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Reply to ohmeowzer
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Abby, my mom did the same thing. There’s no figuring out why. And no convincing them otherwise. My mom was a famous actress on the Broadway stage and I was her understudy. (Always a bridesmaid...😁) her red winter jacket had morphed into a grand satin cape she wore on stage. She wondered why “they” hadn’t called her lately for a role. One of the aides became her daughter. And one time, she told me they had physically moved the entire facility to Russia, overnight. There were other, darker hallucinations too but I try to forget about them.

Never, ever argue, deny or try to convince them they’re wrong. When I did that once my mom looked st me with such confusion and sadness in her eyes, I never did it again.
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Reply to Ahmijoy
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This goes back and force. Today my mom remember the name of my dad, tomorrow she said I dont remember....Some day she forgot the name of her son, but some day she pronounce names of all four grandkids, although she see regularly only two...so its a long story with step forward, two back
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Reply to poetry21
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Thank you all for answering and offering advice. I started looking at assisted living facilities a month or so ago. I haven't begun to visit any. Maybe I will soon. I never know what tomorrow holds. Do any of us? What a journey this is. Thanks again. Have a wonderful day.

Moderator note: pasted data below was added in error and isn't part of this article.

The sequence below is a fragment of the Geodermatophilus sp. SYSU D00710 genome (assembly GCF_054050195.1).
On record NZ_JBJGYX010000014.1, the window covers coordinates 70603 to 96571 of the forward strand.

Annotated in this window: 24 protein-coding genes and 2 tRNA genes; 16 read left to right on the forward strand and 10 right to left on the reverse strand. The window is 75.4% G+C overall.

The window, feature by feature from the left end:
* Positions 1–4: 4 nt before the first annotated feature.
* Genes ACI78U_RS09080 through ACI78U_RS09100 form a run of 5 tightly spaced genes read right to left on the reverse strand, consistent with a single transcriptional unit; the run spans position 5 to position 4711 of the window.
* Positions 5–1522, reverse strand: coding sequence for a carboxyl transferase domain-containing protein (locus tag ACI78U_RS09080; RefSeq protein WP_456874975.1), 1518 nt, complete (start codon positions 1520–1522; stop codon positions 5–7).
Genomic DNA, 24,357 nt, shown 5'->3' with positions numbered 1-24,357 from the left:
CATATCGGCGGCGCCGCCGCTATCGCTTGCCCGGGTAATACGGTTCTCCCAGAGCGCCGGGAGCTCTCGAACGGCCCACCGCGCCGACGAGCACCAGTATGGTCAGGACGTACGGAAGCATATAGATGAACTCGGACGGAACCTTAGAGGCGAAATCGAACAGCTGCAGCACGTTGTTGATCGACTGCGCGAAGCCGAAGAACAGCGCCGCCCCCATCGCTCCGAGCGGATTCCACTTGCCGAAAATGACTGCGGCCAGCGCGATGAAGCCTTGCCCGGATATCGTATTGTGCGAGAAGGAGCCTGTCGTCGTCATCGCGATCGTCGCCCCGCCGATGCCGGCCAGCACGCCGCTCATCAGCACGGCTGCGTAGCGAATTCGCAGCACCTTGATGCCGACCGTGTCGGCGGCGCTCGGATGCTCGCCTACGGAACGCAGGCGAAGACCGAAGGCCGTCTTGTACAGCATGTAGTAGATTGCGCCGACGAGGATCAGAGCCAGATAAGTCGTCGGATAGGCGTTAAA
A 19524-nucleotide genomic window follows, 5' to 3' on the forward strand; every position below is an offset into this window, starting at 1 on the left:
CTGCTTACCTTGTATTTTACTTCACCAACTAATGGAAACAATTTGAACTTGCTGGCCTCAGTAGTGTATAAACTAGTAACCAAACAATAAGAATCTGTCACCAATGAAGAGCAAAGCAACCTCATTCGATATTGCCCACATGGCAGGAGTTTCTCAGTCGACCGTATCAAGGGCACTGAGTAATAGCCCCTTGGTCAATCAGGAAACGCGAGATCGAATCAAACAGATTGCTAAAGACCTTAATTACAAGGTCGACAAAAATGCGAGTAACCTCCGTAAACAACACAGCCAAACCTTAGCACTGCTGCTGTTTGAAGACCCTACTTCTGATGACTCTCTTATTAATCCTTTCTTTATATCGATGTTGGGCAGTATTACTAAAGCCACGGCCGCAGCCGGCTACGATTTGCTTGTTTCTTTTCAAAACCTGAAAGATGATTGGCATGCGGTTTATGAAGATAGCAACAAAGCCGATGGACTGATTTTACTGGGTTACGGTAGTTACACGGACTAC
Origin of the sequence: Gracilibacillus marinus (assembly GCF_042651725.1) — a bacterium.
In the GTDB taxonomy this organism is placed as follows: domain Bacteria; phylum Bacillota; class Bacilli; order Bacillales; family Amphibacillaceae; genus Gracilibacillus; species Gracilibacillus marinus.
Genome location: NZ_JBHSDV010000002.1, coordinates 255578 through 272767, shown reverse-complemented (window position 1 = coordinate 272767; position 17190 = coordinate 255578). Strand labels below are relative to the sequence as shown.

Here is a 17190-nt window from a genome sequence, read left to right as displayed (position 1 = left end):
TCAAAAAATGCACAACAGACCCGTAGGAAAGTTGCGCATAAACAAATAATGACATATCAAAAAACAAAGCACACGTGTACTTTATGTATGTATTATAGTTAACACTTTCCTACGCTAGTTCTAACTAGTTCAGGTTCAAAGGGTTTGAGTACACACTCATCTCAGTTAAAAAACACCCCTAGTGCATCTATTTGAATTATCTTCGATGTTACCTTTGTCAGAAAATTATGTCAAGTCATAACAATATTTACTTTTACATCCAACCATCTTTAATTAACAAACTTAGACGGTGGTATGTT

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Reply to AbbyRose
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I can understand that is heartbreaking. She may have permanently lost that connection, or it may be a fleeting memory glitch.

The first time my sister Pat and her husband Bob brought Mom to my house for a weekend Mom asked me when the men were coming in.
Um, which men? Do you mean Bob?
No. I mean when is Dad coming in?
[Oh-oh. My dad had died several years ago!]
(recovering from shock -- she'd never done that before) I don't think he's coming in this time. Pat and Bob are going to drop him off at his poker buddy's. You and I are going to have a girl's weekend.

She asked about where Dad was several times that day. She wanted to call him. Unfortunately I didn't have the number of his friend's house.

The next day she knew her husband was not alive and we talked about both being widows.

So you just never know.

She never lost track of us four daughters. She often called us by the wrong name, but she had been doing that since the second one was born! She sometimes didn't recognize others, such a DIL she had been close to but whom she hadn't seen much recently.

If your mom was thinking of her husband as a young man right then, then of course he couldn't have a daughter your age.

My husband once asked me, sheepishly, whether I was his first wife or his second. That was the only time he was confused about who I was, but it was kind of surprise to me!

Try to take her memory lapses in stride, and as ff says, don't correct her. "Yes, I did know him and you are right, he was a wonderful man!"